Beethoven’s Symphonies: Nine Approaches to Art and Ideas, by Martin Geck, trans. by Stewart Spencer (Chicago: University of Chicago Press; 197 pp., $26.00). Beethoven wrote his nine symphonies between 1800 and 1824 at the height of the Romantic movement that overlapped the end of the Enlightenment. In Professor Geck’s opinion, the “First Symphony marks the beginning of a new period in the history of the symphony and arguably also in the history of classical music in general”; a period whose spiritual motto was, in Geck’s formulation, “Every rational person can advance society, and a person of genius can unhinge the world.”
For the Romantics, Geck says, creative genius comes against its own limitations when “contemptible everyday reality intrudes upon it.” Beethoven himself “goes to the very heart of this contradiction: the victories that his symphonies celebrate are hard won or else they are invoked by means of resources available only to music—especially his own.” The composer, who resented his princely patron the Archduke Rudolph of Austria for his hereditary status, admired Promethean figures like Napoléon Bonaparte and Philip of Macedon who realized their genius through their own efforts and compelled the world to recognize it to the point of self-comparison with them. “It’s a pity that I do not understand the art of war as well as I do the art of music,” Beethoven is reputed to have said of Napoléon. “I would conquer him!” Thus in the field of symphony and overture the composer’s work is notable for what Geck calls “gesture[s] of power” directed at the political and social conditions of the early 19th century but also, Geck argues, to “the idealized picture of classical antiquity in which statesmen were artists and philosophers or at least were inspired by such artists and philosophers to pursue loftier goals.” (Geck suspects that Beethoven had in mind at one time to be appointed Napoléon’s court composer.)
There is no doubt that the profession of faith that Beethoven addressed to Archduke Rudolph in 1819 sums up the whole spirit of the Age of Napoleon: “In the world of art, as in the whole of our great creation, freedom and progress are the main objectives.”
Beethoven considered himself the Napoléon of music. A perceptive visitor once remarked, “Is that not called action with you: composition?”
The greater part of Geck’s book is taken up by an investigation into Beethoven’s compositional and developmental strategies as a symphonic composer, strategies that were misapprehended in his time and have been since.
[W]hat was so new about Beethoven’s symphonic style was not just its greater symphonic weight but a musical language highly differentiated in terms of detail and far more varied in terms of its semantics—what it was trying to say—than that of any of his predecessors.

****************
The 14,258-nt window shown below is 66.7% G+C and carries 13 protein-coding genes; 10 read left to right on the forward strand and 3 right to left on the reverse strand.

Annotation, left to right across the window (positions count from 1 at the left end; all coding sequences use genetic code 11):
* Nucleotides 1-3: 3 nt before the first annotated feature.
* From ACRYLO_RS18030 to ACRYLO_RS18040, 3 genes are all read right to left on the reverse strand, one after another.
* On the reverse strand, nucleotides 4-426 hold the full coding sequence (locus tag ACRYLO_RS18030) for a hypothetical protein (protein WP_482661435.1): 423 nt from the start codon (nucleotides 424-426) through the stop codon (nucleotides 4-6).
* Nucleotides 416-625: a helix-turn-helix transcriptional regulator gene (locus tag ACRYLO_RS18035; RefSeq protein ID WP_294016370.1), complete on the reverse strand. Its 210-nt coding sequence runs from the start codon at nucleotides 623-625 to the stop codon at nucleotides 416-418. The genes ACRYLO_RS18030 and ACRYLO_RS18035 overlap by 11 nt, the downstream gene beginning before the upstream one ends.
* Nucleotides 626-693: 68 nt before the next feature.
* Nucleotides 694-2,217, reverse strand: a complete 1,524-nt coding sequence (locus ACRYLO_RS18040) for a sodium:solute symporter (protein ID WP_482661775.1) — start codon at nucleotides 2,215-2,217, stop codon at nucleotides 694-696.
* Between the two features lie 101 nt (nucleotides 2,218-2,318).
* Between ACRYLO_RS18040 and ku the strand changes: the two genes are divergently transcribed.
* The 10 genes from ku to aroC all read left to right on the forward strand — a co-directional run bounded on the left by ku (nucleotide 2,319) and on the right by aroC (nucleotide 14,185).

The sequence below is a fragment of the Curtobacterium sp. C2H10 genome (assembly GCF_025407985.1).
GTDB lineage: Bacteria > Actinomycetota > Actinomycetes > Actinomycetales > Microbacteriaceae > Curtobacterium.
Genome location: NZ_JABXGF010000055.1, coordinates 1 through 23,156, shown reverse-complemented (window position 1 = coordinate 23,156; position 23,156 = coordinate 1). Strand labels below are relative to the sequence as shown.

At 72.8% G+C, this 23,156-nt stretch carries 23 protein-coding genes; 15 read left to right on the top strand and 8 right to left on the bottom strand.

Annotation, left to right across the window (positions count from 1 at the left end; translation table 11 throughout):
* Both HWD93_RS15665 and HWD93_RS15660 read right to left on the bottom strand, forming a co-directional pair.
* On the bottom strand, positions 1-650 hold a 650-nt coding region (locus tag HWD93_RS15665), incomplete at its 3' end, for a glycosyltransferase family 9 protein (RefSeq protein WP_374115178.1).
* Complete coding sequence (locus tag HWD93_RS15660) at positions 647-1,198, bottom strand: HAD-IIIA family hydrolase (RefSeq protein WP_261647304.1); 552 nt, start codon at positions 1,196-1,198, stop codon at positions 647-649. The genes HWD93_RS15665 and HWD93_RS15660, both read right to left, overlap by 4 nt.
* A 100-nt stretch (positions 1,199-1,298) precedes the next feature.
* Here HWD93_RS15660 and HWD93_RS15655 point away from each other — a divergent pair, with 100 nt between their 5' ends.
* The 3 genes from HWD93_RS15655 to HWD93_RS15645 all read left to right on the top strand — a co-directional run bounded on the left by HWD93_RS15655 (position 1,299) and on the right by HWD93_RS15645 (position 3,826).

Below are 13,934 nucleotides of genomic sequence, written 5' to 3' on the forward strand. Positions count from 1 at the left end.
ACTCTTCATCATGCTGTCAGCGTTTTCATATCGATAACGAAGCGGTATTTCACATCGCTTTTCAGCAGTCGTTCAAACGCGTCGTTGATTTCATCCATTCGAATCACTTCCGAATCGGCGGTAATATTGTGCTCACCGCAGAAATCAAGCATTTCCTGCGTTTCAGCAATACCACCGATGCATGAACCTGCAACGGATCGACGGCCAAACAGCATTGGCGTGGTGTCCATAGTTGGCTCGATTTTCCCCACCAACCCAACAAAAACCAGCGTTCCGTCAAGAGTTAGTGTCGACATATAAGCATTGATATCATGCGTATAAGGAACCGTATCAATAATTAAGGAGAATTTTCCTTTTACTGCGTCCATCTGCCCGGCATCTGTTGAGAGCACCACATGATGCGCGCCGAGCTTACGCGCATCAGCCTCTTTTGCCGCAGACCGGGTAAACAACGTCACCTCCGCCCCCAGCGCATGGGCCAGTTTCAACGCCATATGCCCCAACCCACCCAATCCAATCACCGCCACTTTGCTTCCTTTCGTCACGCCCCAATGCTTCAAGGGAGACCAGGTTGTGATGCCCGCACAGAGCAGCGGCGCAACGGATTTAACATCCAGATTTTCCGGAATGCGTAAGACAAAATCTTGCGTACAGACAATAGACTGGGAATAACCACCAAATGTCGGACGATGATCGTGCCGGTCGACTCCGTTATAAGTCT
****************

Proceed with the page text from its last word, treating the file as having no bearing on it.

Geck analyzes all nine symphonies in the order of their composition to explain their structures and their nearly unfathomable complexities. His analyses are always insightful and sophisticated but not terribly technical, and relatively easy for readers who are not themselves musicians to grasp. The concluding chapter, dealing with the Ninth Symphony, is superb. Here the fourth movement, the choral treatment of Schiller’s “Ode to Joy,” has always been of special note, even controversial, for its inclusion in an orchestral work.
The final movements of the Third, Fifth, Sixth, and Seventh Symphonies had all set out to demonstrate that the age of salvation had dawned, but even if they had failed to achieve this aim, then a choral final, no matter how monumental, could hardly be expected to do so.
Yet Geck, in a way, gives the last word on the matter to Ernst Bloch, who wrote that the “true finale” of the Ninth is really the Adagio, the third movement, one of the “slow miracles of music” that “aim beyond time, therefore also beyond passing away.”
The accomplishment of this superb small book is nothing less than to explain what makes Beethoven Beethoven.
Benjamin Franklin and the Quaker Murders, by John Harmon McElroy (Tucson: Penmore Press; 249 pp., $18.95). In Philadelphia in the year 1785, the bodies of two murdered women are discovered on the property of a Quaker stonecutter. Public opinion holds that the stonecutter, Maul, must be guilty of the crimes. Benjamin Franklin thinks otherwise. Being too old, at the age of 79, to do the legwork himself, he hires Capt. James Jamieson, wounded in action during the American Revolution, to investigate the case under his direction, the two men meeting at regular intervals to consult on the Captain’s findings and their significance, discoveries that point finally to a different culprit for whom Franklin devises a punishment to fit the crime. McElroy’s idea is an original one, and his plot engaging.